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UK launches major trade push in Saudi Arabia at Riyadh talks

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Five UK ministers will be at the head of a huge British delegation visiting Saudi Arabia this week, as Britain seeks to strengthen trade and cultural ties with the kingdom.

Oliver Dowden, the UK’s Deputy Prime Minister, Lucy Frazer, the Culture, Media and Sport Secretary, Dominic Johnson, the Investment Minister and Nick Markham, minister at the Department of Health and Social Care, have taken a British delegation of more than 450 business and cultural leaders to Riyadh, where the UK is hosting an event called Great Futures, aimed at highlighting the co-operation and partnerships between British companies and institutions, and their Saudi counterparts.

The idea is to showcase British skills and capabilities in sectors that can support Saudi Arabia’s Vision 2030, the kingdom’s plan to develop the industries of the future.

The UK and Saudi Arabia are set to establish an education task force chaired by Prof Steve Smith, the UK government’s international education champion, and Saudi Minister of Education Yousef Al Benyan to further co-operation in higher education.

So far, 40 higher educational partnerships have been signed, and on Tuesday, Mr Dowden said the University of Strathclyde in Glasgow would become the first UK university to establish a physical presence in Saudi Arabia, at the Princess Nourah bint Abdulrahman University.

An expanded British role in projects under the Vision 2030 banner is a key goal for the delegation. Saudi Arabia is promoting five lead “giga projects”, expected to attract $3 trillion of investment over the next six years.

“Great Futures will be an important moment for British business,” Mr Dowden said. “We’re opening up our markets to one another, so that investment, exports, tourism and collaboration flows in both directions. Britain doesn’t just endorse Vision 2030, we want to be a part of it.”

Illustrating the point of investing in each other’s economies, new figures show the UK’s north-east region alone stands to benefit from a further £3 billion ($3.77 billion) of ongoing investment from Saudi Arabia, which sustains around 2,000 jobs in and around the cities of Newcastle and Sunderland.

It is hoped that the Great Futures event will help secure more investment across the board, from financial services to higher education.

On Tuesday, the UK will also sign an updated agreement with Saudi Arabia renewing a joint commitment to further investment.

Free-trade agreement

Meanwhile, the UK’s Trade Secretary Kemi Badenoch is also in the kingdom for the seventh round of talks towards establishing a free-trade agreement (FTA) with the Gulf Co-operation Council (GCC), made up of Saudi Arabia, the UAE, Qatar, Oman, Kuwait and Bahrain.

An FTA could add £1.6 billion to the UK economy, by reducing and eliminating trade barriers and red tape, making it easier for British businesses to trade with all six countries and promote even greater multilateral investment opportunities.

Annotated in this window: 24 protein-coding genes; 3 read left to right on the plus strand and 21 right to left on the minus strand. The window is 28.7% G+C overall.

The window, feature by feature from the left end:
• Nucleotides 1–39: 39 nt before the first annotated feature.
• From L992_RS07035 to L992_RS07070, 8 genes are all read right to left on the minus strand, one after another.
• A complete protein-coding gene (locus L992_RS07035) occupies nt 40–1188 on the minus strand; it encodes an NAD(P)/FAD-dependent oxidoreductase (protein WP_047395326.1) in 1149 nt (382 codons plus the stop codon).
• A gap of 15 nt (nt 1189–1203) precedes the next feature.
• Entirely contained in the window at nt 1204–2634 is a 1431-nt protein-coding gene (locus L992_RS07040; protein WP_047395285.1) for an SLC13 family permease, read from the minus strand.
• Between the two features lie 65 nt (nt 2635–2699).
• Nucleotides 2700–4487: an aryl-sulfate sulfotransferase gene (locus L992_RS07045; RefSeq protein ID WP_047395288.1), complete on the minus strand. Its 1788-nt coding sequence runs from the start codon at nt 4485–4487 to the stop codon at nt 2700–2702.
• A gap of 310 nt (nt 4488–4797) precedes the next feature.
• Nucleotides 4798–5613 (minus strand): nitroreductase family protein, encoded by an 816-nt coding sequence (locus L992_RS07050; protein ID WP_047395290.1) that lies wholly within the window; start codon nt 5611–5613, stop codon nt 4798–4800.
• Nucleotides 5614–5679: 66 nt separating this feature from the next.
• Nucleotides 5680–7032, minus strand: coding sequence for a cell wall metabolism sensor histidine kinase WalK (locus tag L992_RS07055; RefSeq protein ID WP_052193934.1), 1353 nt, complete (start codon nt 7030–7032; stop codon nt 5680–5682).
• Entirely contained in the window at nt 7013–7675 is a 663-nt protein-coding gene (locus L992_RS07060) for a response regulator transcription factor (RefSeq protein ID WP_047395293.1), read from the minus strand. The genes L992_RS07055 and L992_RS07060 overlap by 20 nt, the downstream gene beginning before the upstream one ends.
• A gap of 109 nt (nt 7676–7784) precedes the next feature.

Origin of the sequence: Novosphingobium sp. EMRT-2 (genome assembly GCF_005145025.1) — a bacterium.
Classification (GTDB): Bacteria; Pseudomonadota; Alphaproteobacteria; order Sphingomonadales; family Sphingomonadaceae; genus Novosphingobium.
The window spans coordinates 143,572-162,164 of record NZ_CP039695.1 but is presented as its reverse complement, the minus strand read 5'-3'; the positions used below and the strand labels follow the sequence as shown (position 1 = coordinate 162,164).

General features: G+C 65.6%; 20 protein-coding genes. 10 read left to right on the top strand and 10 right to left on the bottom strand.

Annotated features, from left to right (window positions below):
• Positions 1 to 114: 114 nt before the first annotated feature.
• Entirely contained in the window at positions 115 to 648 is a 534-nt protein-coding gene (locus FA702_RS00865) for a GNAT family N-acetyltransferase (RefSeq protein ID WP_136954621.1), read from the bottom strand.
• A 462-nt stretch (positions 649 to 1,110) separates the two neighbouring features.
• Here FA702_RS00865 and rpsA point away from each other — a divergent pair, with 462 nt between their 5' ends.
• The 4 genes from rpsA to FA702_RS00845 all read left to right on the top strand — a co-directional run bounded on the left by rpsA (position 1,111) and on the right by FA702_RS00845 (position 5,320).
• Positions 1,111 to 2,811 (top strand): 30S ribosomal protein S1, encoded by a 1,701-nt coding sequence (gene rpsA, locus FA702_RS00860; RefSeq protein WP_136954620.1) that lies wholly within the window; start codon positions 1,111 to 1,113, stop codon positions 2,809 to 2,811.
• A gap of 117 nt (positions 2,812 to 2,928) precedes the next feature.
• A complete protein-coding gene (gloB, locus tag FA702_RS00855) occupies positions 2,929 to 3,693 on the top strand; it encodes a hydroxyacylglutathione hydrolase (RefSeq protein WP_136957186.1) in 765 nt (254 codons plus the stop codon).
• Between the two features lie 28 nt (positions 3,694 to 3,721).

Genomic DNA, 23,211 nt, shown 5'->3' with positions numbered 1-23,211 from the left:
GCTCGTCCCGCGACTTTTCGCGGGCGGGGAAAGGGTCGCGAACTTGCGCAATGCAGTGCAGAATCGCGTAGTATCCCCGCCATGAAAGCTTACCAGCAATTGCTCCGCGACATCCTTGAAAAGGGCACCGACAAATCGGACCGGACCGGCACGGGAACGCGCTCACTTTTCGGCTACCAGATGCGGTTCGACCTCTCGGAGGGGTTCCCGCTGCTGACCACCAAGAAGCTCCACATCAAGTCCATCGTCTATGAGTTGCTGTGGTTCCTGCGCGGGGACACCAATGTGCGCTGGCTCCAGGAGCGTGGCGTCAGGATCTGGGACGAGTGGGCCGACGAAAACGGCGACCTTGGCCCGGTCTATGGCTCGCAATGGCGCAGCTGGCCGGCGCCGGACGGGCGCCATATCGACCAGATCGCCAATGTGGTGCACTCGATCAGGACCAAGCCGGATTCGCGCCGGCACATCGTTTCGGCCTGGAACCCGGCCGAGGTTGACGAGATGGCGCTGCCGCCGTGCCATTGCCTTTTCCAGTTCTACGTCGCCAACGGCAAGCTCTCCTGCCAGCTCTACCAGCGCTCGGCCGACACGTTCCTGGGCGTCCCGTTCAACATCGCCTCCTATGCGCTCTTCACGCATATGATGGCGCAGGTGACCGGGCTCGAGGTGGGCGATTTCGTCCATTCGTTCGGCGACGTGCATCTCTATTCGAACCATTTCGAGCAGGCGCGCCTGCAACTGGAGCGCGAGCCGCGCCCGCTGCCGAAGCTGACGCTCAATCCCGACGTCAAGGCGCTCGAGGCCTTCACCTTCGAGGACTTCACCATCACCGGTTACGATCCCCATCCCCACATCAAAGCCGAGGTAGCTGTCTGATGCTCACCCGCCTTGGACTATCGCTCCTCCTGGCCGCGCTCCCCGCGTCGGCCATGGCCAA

The two-day Great Futures event started on Tuesday and will be followed up with a programme of initiatives throughout the year.

The Great Futures campaign said the programme was “designed to create opportunities, connect with senior government and business decision-makers from Saudi Arabia’s ultra-ambitious giga-projects, and establish long-lasting relationships”.

Longer-term relationships

Speaking ahead of his trip to Saudi Arabia, Ian Stuart, the chief executive of HSBC UK, said he was “excited” to be part of the Great Futures event “where we can offer our support to some of the most dynamic and ambitious firms from the UK and Saudi Arabia and help them to achieve their growth ambitions”.

Sean Doyle, the chief executive of BA, said: “We’re proud to play a role in promoting the UK as a leading destination for business, tourism and investment, and build on our long-standing partnership with the Great Futures campaign to showcase the best of Britain internationally.”

Others in Riyadh this week include Nick de Bois and Patricia Yates, the chairman and chief executive, respectively, of Visit Britain, Vanessa Bosaen, the president of Virgin Music Group, Lionel Benjamin, co-founder of AGO hotels and Jeff Dodds, the chief executive of Formula E.

“Visiting the UK is easier than ever for Saudi nationals with the roll-out of the Electronic Travel Authorisation Scheme, boosting our competitive tourism offer and our welcome to visitors,” said Ms Yates.

“Great Futures will support us to drive growth from this valuable visitor market and to strengthen our longer-term relationships with Saudi trade partners.”

In the field of education there has already been much activity in the run-up to the Great Futures event, which will be attended by Prof Smith.

Meanwhile, Sir Ian Blatchford, the chief executive and director of the UK’s Science Museum Group, will be building on the success of the Museums Hub that was established in Riyadh in February.

The Hub will enable museum professionals, researchers and educators in the UK and Saudi Arabia to work more closely together and build a centre of excellence for science and culture.

“Our clear view is that there is huge potential to support positive change and reform for people in Saudi Arabia by building science engagement amongst citizens and growing a strong, sustainable museums sector,” Sir Ian said.

On Wednesday, Mr Dowden will visit the historic and culturally significant Saudi city of AlUla to discuss deepening relationships and sharing cultural expertise.

Representing the cultural aspects of Britain will be senior figures from the Royal Opera House, the National Theatre, the Southbank Centre and the Edinburgh International Festival.

Updated: May 14, 2024, 2:42 PM

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